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4 results for "The State" issue:Vol. 37 Issue 1, June 1969
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  • 1. The Vine of North Carolina by Sawyer, Lemuel
     
    Author(s):
    Abstract:
    Lemuel Sawyer, an early 19th-century congressman, wrote this article concerning wine production in North Carolina in the 1840s. Sawyer notes that white grapes, such as the scuppernong, grow well in the sandy soils of Currituck County, Roanoke Island, and the Albemarle Sound regions. While most homes in this area had vines and produced wine in a \"rude\" way, with little filtration, no time for fermentation and the product being mixed with five gallons of apple brandy per barrel of wine, the results were, according to Sawyer, little more than preserved grape juice. Sawyer recounts his own experiment in which he attempted to produce a high quality wine and champagne from the scuppernong grape, the results of which he called \"fully equal to the celebrated product of France.\" He also notes that, given the wide availability of scuppernong grapes in the region, wine production in the area could be more profitable than farming or grazing.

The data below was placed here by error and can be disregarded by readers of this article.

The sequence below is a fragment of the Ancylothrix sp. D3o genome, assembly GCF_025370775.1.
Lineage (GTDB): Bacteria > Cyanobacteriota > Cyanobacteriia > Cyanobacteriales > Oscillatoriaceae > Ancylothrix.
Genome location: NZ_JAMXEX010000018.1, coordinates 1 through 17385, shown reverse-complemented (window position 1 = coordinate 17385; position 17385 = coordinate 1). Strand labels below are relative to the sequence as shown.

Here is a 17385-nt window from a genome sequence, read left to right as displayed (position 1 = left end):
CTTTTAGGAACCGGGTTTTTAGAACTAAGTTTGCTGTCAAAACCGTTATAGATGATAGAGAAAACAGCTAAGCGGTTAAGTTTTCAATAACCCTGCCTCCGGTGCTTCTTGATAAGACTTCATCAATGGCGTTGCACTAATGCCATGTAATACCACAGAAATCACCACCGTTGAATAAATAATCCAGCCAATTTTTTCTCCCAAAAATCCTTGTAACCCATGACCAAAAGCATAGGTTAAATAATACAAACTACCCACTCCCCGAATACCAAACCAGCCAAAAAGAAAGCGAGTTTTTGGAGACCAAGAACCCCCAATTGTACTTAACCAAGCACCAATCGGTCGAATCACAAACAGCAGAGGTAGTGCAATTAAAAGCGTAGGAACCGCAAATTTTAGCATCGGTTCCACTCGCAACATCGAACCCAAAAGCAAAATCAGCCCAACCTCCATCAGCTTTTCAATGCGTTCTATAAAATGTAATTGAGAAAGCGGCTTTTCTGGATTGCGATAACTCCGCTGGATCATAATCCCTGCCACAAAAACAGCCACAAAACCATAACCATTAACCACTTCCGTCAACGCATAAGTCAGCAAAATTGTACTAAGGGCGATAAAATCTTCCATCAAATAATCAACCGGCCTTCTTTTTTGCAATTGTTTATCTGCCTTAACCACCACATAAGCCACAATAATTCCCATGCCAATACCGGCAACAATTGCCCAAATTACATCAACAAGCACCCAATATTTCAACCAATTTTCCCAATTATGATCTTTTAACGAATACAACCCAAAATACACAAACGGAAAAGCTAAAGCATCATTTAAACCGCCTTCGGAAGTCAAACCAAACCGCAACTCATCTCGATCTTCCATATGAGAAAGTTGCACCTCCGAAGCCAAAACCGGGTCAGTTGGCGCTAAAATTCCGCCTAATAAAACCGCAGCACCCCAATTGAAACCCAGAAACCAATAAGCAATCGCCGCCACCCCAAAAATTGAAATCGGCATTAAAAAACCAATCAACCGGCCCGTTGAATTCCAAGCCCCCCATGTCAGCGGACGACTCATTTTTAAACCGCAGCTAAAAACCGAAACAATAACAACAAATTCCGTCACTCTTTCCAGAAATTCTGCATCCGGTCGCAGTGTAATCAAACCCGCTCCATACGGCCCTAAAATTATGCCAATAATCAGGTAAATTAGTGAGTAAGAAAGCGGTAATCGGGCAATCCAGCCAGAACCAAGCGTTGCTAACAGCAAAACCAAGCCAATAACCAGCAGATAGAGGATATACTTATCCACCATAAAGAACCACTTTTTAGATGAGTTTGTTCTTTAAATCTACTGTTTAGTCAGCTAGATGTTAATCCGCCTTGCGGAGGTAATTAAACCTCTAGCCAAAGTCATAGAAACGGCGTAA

Source:
    Record #:
    10665
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